ON THE RIGHT TRACK
THE RAILWAY CHILDREN at Waterloo Station is a triumph. Spectacular, well-acted, ingenious, amusing, moving – a faithful adaptation, lovingly directed. Not surprising, because the adaptor is Mike Kenny, one of our finest writers of children’s plays, and the director is Damian Cruden, artistic director of The Theatre Royal, York, and a passionate advocate of theatre for young people. What is surprising is the scale of the production. It is site-specific ‘event theatre’, with the large number of spectators sitting on the old Eurostar platforms, witnessing the action taking place on the track, including the exciting entrance of a real steam train. The jolly journey from the entrance towards the auditorium takes in shops and cafés, plus popcorn stalls. You could be at a theme park. But there is nothing tacky about it, and the whole experience shouts ‘quality’ and ‘integrity’.
It shows how family theatre (the appeal of this show is far wider than ‘children’s theatre’) is now taken very seriously as a commercial proposition. An appeal to children and young people is seen as a plus, which, except at Christmastime, hasn’t always been the case. But now we see the huge success of WARHORSE in the West End, alongside the continuing popularity of THE LION KING and, now on tour, CHITTY CHITTY BANG BANG. Taking over from OLIVER! at Drury Lane will be SHREK, and Dahl’s MATILDA will be the Royal Shakespeare Theatre’s Christmas attraction. THE WIZARD OF OZ is coming to the Palladium, while its prequel, WICKED, breaks records at the Apollo Victoria.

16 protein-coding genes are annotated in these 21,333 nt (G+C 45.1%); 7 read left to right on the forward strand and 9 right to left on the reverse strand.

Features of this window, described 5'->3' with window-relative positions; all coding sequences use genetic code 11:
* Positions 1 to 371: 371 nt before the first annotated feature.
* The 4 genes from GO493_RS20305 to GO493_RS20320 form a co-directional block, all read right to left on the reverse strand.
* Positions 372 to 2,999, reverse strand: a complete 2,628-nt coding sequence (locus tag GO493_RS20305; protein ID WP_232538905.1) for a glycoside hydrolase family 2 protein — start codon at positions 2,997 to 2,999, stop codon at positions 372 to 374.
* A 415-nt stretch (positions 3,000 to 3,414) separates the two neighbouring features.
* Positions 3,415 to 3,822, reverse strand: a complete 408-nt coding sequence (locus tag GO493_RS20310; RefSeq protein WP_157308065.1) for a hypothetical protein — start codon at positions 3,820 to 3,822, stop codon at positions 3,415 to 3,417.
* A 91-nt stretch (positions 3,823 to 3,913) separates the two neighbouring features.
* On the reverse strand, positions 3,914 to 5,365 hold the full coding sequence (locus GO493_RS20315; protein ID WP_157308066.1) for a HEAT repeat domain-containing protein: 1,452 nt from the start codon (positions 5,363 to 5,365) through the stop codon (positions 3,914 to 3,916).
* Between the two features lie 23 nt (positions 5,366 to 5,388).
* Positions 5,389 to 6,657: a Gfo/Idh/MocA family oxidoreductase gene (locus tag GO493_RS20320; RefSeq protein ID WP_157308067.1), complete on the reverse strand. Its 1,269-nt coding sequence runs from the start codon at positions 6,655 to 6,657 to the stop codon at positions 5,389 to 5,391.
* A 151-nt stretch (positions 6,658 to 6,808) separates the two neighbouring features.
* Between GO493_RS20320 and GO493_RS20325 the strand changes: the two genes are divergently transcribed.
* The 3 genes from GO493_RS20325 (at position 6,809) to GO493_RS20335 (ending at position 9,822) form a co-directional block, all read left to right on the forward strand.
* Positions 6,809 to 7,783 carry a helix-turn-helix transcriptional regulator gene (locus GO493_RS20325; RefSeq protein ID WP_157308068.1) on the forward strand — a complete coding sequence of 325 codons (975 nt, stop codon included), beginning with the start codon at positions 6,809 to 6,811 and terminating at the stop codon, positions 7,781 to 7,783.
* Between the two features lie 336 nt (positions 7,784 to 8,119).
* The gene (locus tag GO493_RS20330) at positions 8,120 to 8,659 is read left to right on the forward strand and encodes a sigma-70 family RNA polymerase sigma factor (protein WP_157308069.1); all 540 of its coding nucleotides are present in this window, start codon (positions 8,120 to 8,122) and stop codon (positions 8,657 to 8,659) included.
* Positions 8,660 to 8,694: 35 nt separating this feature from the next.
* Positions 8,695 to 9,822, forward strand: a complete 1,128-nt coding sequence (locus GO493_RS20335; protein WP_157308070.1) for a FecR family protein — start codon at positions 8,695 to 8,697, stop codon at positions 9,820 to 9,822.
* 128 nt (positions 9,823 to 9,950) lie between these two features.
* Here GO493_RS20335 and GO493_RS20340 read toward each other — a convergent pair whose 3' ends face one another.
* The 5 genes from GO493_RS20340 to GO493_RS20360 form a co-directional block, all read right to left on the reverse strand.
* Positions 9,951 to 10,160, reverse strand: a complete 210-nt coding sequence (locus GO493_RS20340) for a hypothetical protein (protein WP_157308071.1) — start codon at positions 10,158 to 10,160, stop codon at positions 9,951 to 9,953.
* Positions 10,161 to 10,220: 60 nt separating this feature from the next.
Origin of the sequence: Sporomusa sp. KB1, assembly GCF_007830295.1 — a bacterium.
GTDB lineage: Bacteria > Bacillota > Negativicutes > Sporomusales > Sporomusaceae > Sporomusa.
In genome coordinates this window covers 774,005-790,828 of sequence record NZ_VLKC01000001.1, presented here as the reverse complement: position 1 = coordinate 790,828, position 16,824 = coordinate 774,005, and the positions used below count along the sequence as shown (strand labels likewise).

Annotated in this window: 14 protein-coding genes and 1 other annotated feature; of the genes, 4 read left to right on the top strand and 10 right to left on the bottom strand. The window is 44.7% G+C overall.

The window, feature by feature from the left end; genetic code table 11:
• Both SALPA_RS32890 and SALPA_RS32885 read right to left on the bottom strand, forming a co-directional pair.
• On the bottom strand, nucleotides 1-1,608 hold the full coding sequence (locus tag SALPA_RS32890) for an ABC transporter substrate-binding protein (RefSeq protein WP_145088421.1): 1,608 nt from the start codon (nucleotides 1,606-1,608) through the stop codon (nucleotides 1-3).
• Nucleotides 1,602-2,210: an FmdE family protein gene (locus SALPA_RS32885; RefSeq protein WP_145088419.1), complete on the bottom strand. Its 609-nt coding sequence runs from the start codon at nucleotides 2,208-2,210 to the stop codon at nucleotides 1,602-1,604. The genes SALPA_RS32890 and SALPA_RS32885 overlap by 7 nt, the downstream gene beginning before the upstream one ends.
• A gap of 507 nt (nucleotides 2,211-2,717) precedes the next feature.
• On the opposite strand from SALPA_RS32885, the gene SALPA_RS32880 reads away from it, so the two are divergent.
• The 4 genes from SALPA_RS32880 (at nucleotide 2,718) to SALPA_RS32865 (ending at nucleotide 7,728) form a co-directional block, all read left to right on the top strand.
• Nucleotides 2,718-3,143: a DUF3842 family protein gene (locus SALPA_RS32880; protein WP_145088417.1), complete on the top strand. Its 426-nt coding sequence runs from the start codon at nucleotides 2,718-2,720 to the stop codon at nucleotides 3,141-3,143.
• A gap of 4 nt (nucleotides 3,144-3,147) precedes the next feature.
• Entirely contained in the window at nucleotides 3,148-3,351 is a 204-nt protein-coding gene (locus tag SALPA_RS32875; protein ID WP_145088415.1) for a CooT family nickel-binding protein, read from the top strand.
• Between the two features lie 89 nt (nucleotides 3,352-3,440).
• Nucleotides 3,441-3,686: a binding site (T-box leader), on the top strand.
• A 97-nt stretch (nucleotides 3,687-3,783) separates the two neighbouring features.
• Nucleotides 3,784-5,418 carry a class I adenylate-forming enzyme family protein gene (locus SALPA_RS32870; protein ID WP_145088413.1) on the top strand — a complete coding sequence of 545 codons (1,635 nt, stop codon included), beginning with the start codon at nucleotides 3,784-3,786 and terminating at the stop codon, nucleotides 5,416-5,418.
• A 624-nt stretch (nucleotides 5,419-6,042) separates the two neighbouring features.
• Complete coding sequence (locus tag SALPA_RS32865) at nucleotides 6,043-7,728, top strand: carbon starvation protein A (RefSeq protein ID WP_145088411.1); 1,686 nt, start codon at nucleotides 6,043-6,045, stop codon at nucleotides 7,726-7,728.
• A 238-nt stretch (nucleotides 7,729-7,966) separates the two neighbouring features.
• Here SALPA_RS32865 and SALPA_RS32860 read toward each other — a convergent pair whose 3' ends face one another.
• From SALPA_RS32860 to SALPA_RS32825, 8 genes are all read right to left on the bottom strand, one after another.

All positive stuff. Great that children are being catered for. But, before we get too excited, a thought ….. these big-budget blockbusters mustn’t discourage or be allowed to squeeze out the specialist children’s theatre companies working all over the UK on a smaller scale in theatres, arts centres and schools. Their work is vital, because it reaches children who would never get the chance to see one of the ‘big’ shows, either because the tickets are too expensive or because they live miles from London, in a place where there is no large touring theatre. In these dark days of funding cuts, the Arts Councils and local authorities must aim to preserve these often undervalued companies.
And, hopefully, theatre managers will not cut back on touring work for children from both the commercial and the subsidised sector. It would be easy to do so, bearing in mind that the low ticket price will potentially generate less income for the theatre than an adult show. But it would also be short sighted not to be developing future audiences by targeting families and school parties. Not every child in every family or school can enjoy the splendours of THE RAILWAY CHILDREN, but there is much excellent work out there that they can enjoy, as long as the dedicated companies providing it are nurtured and supported, and not savaged by the cuts.
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